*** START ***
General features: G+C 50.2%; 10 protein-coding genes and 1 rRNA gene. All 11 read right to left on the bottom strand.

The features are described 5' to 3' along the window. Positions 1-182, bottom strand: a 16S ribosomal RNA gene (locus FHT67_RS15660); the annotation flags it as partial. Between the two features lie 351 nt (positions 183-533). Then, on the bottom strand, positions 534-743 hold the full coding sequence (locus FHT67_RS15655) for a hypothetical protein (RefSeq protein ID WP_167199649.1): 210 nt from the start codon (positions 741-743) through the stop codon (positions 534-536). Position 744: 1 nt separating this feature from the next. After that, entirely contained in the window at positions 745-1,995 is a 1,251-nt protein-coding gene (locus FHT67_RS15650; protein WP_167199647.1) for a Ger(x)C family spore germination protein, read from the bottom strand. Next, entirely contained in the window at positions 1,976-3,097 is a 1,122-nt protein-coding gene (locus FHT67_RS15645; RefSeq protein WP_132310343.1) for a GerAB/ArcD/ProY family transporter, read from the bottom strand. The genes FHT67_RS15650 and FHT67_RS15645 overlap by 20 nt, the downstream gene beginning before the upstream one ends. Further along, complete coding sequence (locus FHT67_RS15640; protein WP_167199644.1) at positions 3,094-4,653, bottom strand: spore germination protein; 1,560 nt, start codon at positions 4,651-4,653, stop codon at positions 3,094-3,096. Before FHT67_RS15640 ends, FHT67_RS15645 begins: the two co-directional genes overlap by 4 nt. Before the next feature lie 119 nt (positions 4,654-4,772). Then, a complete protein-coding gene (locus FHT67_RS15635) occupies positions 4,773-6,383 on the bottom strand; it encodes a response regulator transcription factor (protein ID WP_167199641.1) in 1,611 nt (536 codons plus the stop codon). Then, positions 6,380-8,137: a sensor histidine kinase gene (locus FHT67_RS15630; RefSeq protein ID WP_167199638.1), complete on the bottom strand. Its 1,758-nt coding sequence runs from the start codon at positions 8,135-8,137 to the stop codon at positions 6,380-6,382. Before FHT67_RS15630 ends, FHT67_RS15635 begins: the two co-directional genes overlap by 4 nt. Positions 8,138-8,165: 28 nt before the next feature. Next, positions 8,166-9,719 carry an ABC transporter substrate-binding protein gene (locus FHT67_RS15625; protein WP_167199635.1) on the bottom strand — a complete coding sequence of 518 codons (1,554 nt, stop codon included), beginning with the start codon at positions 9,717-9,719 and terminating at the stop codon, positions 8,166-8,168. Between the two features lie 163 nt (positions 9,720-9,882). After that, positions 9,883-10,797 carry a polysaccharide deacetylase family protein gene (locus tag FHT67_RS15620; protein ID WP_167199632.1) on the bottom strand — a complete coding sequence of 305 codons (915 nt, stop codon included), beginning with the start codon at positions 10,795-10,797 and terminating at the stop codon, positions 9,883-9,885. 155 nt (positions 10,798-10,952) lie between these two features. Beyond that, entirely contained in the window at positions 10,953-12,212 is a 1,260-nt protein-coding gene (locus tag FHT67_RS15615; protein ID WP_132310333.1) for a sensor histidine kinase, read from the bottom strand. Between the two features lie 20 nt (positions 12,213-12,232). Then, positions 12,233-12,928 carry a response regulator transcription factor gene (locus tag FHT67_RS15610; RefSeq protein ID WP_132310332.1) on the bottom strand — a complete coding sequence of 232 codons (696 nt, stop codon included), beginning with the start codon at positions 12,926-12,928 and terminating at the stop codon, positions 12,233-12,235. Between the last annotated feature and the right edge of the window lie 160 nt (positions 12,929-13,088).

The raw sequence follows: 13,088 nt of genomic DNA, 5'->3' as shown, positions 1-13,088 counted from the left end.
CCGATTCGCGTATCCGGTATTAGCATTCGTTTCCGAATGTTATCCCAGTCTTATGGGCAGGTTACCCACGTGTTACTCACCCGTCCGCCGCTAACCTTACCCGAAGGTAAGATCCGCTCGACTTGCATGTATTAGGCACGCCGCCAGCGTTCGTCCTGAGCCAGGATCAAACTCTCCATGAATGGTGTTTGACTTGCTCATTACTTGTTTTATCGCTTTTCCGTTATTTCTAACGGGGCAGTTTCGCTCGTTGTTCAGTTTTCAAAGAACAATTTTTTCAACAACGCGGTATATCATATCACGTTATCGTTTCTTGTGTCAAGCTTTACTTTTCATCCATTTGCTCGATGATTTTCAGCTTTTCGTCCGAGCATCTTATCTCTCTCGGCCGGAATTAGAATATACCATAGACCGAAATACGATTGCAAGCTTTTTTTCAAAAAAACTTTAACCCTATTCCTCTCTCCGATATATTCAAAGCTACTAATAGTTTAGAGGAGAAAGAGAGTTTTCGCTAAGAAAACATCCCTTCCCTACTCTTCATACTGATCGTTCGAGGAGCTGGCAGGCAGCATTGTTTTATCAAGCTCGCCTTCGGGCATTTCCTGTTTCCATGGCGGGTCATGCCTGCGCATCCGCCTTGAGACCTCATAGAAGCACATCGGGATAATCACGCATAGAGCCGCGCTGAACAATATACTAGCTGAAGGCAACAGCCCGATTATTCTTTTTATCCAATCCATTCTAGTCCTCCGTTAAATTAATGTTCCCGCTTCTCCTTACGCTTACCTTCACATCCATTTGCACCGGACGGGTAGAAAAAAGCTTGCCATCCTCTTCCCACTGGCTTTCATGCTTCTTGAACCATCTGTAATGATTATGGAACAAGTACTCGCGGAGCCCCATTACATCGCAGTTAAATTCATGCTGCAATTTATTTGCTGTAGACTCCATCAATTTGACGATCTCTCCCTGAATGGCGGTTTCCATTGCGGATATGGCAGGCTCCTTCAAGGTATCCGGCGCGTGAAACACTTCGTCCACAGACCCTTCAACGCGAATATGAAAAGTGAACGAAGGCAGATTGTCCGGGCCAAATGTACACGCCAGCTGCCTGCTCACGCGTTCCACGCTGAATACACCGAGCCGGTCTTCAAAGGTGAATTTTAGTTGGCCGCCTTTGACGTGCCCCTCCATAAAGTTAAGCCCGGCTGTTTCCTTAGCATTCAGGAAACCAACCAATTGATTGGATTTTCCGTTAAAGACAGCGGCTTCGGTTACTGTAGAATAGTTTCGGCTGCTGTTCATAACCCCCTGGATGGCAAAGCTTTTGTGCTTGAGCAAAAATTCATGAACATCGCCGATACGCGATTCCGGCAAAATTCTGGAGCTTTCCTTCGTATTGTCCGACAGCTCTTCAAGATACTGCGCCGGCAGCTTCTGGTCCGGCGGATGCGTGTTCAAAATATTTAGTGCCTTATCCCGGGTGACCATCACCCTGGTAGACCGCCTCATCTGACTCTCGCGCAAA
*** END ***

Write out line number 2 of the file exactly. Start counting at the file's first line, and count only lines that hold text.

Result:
The features are described 5' to 3' along the window. Positions 1-182, bottom strand: a 16S ribosomal RNA gene (locus FHT67_RS15660); the annotation flags it as partial. Between the two features lie 351 nt (positions 183-533). Then, on the bottom strand, positions 534-743 hold the full coding sequence (locus FHT67_RS15655) for a hypothetical protein (RefSeq protein ID WP_167199649.1): 210 nt from the start codon (positions 741-743) through the stop codon (positions 534-536). Position 744: 1 nt separating this feature from the next. After that, entirely contained in the window at positions 745-1,995 is a 1,251-nt protein-coding gene (locus FHT67_RS15650; protein WP_167199647.1) for a Ger(x)C family spore germination protein, read from the bottom strand. Next, entirely contained in the window at positions 1,976-3,097 is a 1,122-nt protein-coding gene (locus FHT67_RS15645; RefSeq protein WP_132310343.1) for a GerAB/ArcD/ProY family transporter, read from the bottom strand. The genes FHT67_RS15650 and FHT67_RS15645 overlap by 20 nt, the downstream gene beginning before the upstream one ends. Further along, complete coding sequence (locus FHT67_RS15640; protein WP_167199644.1) at positions 3,094-4,653, bottom strand: spore germination protein; 1,560 nt, start codon at positions 4,651-4,653, stop codon at positions 3,094-3,096. Before FHT67_RS15640 ends, FHT67_RS15645 begins: the two co-directional genes overlap by 4 nt. Before the next feature lie 119 nt (positions 4,654-4,772). Then, a complete protein-coding gene (locus FHT67_RS15635) occupies positions 4,773-6,383 on the bottom strand; it encodes a response regulator transcription factor (protein ID WP_167199641.1) in 1,611 nt (536 codons plus the stop codon). Then, positions 6,380-8,137: a sensor histidine kinase gene (locus FHT67_RS15630; RefSeq protein ID WP_167199638.1), complete on the bottom strand. Its 1,758-nt coding sequence runs from the start codon at positions 8,135-8,137 to the stop codon at positions 6,380-6,382. Before FHT67_RS15630 ends, FHT67_RS15635 begins: the two co-directional genes overlap by 4 nt. Positions 8,138-8,165: 28 nt before the next feature. Next, positions 8,166-9,719 carry an ABC transporter substrate-binding protein gene (locus FHT67_RS15625; protein WP_167199635.1) on the bottom strand — a complete coding sequence of 518 codons (1,554 nt, stop codon included), beginning with the start codon at positions 9,717-9,719 and terminating at the stop codon, positions 8,166-8,168. Between the two features lie 163 nt (positions 9,720-9,882). After that, positions 9,883-10,797 carry a polysaccharide deacetylase family protein gene (locus tag FHT67_RS15620; protein ID WP_167199632.1) on the bottom strand — a complete coding sequence of 305 codons (915 nt, stop codon included), beginning with the start codon at positions 10,795-10,797 and terminating at the stop codon, positions 9,883-9,885. 155 nt (positions 10,798-10,952) lie between these two features. Beyond that, entirely contained in the window at positions 10,953-12,212 is a 1,260-nt protein-coding gene (locus tag FHT67_RS15615; protein ID WP_132310333.1) for a sensor histidine kinase, read from the bottom strand. Between the two features lie 20 nt (positions 12,213-12,232). Then, positions 12,233-12,928 carry a response regulator transcription factor gene (locus tag FHT67_RS15610; RefSeq protein ID WP_132310332.1) on the bottom strand — a complete coding sequence of 232 codons (696 nt, stop codon included), beginning with the start codon at positions 12,926-12,928 and terminating at the stop codon, positions 12,233-12,235. Between the last annotated feature and the right edge of the window lie 160 nt (positions 12,929-13,088).